The hardline newspaper Vzglyad today looks at Ukrainian special forces, which may matter a great deal if the Russians intend to occupy the country for any length of time.
Formalised in 2016, they now amount to some 15,000 men, making up in quantity what they lack in quality from hasty training, according to the Russians. A particular object of concern for them is the 140th separate centre of Spetsnaz which has at its core officers focused on operating behind enemy lines in both occupied territory and the territory of the enemy. They have been assisted by psychological warfare specialists from Britain’s 77th Brigade and the 4th Group from the United States. At the centre of special operations of the Ukrainian bureau of state security (SBU) a new covert action branch was set up with US assistance for operations abroad, with operatives selected by the Americans themselves. A training ground was set up at Svetlovodsk in the Kirovograd region for snipers and underwater operations. The threat from such quarters is something the Russian special forces are fully aware of and can in some ways measure.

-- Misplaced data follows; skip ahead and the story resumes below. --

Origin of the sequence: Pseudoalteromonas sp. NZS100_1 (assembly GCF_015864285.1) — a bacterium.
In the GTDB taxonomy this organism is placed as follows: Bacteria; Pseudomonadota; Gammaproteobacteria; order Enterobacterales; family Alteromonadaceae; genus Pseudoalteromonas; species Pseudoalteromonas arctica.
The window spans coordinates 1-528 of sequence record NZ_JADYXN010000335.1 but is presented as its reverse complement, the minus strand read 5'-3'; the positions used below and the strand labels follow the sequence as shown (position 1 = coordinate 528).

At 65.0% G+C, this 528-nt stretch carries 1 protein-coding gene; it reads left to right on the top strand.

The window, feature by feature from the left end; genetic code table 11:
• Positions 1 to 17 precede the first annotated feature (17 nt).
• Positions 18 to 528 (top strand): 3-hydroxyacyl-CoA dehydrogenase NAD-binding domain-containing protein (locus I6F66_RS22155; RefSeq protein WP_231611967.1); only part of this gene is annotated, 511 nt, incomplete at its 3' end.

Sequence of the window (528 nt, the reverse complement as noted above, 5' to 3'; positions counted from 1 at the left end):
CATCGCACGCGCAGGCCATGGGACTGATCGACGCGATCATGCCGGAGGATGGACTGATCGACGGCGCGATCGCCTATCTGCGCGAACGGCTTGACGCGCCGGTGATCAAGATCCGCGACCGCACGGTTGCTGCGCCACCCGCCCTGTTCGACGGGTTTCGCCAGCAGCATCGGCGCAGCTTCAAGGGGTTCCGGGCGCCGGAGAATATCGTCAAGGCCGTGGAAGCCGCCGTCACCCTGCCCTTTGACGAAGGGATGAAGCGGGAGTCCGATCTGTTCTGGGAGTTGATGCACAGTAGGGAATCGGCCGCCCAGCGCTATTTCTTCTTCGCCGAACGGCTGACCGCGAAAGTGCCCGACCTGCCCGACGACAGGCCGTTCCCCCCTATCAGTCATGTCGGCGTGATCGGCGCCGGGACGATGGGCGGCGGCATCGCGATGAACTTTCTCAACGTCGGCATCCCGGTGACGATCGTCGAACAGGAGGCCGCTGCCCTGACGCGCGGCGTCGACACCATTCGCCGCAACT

What, however, they cannot fully account for and prepare against is the fact that hundreds of thousands of Ukrainians live and work throughout Russia.